The Pentagon is expected to recommend expanding both the military and its presence in Iraq as part of its “double down” strategy. Another element of the plan, to be presented to President Bush on Wednesday, is likely to include a direct confrontation with Moqtada al-Sadr and his militia.
Los Angeles Times:
Such a proposal, military officials and experts caution, would be a gamble. Any chance of success probably would require major changes in the Iraqi government, they said. U.S. Embassy officials would have to help usher into power a new coalition in Baghdad that was willing to confront the militias. And the strategy also would require more U.S. spending to increase the size of the U.S. military and for an Iraqi jobs program.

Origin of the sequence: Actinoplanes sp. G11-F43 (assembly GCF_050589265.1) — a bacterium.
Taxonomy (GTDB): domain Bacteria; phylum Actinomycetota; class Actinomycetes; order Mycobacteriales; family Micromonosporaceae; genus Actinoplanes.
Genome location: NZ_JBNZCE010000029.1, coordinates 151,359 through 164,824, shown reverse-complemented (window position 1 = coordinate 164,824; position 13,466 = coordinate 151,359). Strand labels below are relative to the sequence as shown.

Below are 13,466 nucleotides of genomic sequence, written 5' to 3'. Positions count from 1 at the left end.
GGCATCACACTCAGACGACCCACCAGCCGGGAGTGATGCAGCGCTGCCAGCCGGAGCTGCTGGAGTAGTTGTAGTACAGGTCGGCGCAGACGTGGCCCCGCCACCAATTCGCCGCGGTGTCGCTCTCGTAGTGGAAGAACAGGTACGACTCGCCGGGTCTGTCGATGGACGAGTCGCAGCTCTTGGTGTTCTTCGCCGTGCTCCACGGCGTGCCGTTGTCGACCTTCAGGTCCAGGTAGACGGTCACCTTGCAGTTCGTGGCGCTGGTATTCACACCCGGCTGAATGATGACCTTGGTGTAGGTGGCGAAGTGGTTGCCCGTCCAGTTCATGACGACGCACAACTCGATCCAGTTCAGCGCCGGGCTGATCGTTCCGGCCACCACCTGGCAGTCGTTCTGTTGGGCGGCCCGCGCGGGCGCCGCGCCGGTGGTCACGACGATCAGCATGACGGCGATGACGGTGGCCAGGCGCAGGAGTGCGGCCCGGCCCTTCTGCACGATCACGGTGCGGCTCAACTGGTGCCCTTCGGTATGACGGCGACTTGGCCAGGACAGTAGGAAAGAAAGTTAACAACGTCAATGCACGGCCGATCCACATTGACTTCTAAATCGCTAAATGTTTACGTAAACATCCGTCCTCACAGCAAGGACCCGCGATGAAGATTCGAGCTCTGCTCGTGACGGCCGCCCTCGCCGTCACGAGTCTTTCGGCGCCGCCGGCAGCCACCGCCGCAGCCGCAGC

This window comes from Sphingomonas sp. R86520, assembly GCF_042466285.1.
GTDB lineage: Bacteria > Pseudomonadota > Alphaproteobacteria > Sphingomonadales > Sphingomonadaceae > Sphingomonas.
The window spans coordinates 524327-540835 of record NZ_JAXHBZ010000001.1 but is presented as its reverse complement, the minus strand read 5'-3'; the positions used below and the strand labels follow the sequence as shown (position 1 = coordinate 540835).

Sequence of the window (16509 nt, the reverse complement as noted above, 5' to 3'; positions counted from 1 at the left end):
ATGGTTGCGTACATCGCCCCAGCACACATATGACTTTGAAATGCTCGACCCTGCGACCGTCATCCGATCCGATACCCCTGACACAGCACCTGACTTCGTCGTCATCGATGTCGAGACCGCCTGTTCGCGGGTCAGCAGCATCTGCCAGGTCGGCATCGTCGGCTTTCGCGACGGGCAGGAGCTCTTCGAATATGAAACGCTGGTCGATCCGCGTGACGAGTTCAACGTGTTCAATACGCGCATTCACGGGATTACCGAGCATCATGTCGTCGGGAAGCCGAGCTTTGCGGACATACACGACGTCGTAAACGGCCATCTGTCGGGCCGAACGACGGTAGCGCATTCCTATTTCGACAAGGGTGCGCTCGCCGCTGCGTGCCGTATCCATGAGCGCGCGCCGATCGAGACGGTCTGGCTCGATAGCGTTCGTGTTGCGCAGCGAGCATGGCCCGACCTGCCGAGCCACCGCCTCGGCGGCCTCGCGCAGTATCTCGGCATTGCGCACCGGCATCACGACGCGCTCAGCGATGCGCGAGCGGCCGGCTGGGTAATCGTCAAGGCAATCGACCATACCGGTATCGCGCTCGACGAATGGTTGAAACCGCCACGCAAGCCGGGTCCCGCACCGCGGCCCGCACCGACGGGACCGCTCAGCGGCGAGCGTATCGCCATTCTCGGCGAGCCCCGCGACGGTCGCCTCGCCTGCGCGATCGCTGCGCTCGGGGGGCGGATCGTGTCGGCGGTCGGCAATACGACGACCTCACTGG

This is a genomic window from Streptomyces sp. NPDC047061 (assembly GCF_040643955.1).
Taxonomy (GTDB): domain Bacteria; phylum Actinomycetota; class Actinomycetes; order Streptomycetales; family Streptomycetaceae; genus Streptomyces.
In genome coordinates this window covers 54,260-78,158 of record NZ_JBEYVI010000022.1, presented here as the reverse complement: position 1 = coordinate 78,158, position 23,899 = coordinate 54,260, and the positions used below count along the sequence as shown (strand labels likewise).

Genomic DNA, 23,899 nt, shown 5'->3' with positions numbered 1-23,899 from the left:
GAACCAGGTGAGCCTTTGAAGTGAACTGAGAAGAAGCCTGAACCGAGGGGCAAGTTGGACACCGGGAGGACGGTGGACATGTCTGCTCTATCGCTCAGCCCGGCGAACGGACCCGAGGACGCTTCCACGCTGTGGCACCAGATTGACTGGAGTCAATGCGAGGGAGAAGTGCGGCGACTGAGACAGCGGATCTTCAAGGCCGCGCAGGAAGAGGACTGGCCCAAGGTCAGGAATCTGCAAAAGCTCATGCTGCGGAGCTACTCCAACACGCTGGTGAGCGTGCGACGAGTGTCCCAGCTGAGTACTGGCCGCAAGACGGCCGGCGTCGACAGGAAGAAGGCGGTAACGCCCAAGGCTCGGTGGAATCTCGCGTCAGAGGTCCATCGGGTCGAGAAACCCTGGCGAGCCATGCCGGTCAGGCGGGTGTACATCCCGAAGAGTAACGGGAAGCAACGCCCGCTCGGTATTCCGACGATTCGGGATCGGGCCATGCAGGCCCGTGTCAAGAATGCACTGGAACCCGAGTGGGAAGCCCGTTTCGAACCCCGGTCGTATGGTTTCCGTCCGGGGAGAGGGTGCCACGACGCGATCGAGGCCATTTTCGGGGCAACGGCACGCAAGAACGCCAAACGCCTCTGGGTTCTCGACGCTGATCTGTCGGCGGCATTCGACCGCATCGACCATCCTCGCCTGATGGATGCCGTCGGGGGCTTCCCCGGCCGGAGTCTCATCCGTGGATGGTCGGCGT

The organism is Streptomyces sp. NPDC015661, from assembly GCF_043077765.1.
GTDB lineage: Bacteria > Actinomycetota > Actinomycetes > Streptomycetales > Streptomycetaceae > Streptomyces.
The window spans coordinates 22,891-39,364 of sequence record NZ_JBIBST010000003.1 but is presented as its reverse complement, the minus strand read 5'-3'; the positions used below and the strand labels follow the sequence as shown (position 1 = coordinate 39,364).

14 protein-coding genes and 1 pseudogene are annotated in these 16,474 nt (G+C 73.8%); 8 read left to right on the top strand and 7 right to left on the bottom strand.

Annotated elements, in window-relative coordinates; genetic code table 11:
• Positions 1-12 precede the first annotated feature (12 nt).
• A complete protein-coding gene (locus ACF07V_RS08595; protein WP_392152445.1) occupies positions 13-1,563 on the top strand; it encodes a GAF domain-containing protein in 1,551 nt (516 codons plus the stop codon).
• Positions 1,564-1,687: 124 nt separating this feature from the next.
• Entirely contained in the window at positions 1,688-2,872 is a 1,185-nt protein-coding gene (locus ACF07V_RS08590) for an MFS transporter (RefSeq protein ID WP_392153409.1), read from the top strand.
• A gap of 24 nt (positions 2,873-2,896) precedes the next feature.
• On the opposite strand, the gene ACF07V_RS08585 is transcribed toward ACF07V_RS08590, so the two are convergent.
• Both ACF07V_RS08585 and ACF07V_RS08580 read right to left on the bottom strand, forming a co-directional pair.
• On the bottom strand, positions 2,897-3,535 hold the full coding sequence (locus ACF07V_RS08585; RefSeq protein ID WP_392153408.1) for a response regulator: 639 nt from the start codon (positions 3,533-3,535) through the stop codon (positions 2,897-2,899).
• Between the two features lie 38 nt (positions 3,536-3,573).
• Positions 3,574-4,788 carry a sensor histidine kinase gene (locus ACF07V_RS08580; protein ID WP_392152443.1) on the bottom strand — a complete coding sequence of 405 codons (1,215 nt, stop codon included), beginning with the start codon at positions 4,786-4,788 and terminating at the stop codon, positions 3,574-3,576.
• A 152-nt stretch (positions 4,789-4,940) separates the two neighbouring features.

Defense officials interviewed for this article requested anonymity because the deliberations over the Pentagon’s recommendations were continuing and had not been made public.
“You are dealing with an inherently difficult undertaking,” said Stephen Biddle, a military analyst called to the White House this week to advise Bush. “That doesn’t mean we should withdraw. But no one should go into this thinking if we double the size of the military, the result will be victory. Maybe, but maybe not. You are buying the opportunity to enter a lottery.”
The wild card in the Pentagon planning is Robert M. Gates, due to be sworn in Monday as Defense secretary. Gates had breakfast Tuesday with Bush and will participate, along with outgoing Defense Secretary Donald H. Rumsfeld, in today’s meetings.
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